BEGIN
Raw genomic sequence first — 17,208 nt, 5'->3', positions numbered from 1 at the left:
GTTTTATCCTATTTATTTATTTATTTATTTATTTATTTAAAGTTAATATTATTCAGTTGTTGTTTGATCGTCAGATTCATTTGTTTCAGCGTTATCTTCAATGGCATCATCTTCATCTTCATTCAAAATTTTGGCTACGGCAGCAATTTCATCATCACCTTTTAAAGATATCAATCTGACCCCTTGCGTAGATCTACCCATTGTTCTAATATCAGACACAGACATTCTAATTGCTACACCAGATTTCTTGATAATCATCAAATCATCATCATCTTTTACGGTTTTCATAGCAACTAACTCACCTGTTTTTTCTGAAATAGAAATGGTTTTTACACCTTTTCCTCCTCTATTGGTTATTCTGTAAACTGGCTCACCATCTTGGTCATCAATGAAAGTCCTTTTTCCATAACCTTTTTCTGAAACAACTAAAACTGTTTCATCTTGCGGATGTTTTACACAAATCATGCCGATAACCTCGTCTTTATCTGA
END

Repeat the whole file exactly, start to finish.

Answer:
Raw genomic sequence first — 17,208 nt, 5'->3', positions numbered from 1 at the left:
GTTTTATCCTATTTATTTATTTATTTATTTATTTATTTAAAGTTAATATTATTCAGTTGTTGTTTGATCGTCAGATTCATTTGTTTCAGCGTTATCTTCAATGGCATCATCTTCATCTTCATTCAAAATTTTGGCTACGGCAGCAATTTCATCATCACCTTTTAAAGATATCAATCTGACCCCTTGCGTAGATCTACCCATTGTTCTAATATCAGACACAGACATTCTAATTGCTACACCAGATTTCTTGATAATCATCAAATCATCATCATCTTTTACGGTTTTCATAGCAACTAACTCACCTGTTTTTTCTGAAATAGAAATGGTTTTTACACCTTTTCCTCCTCTATTGGTTATTCTGTAAACTGGCTCACCATCTTGGTCATCAATGAAAGTCCTTTTTCCATAACCTTTTTCTGAAACAACTAAAACTGTTTCATCTTGCGGATGTTTTACACAAATCATGCCGATAACCTCGTCTTTATCTGA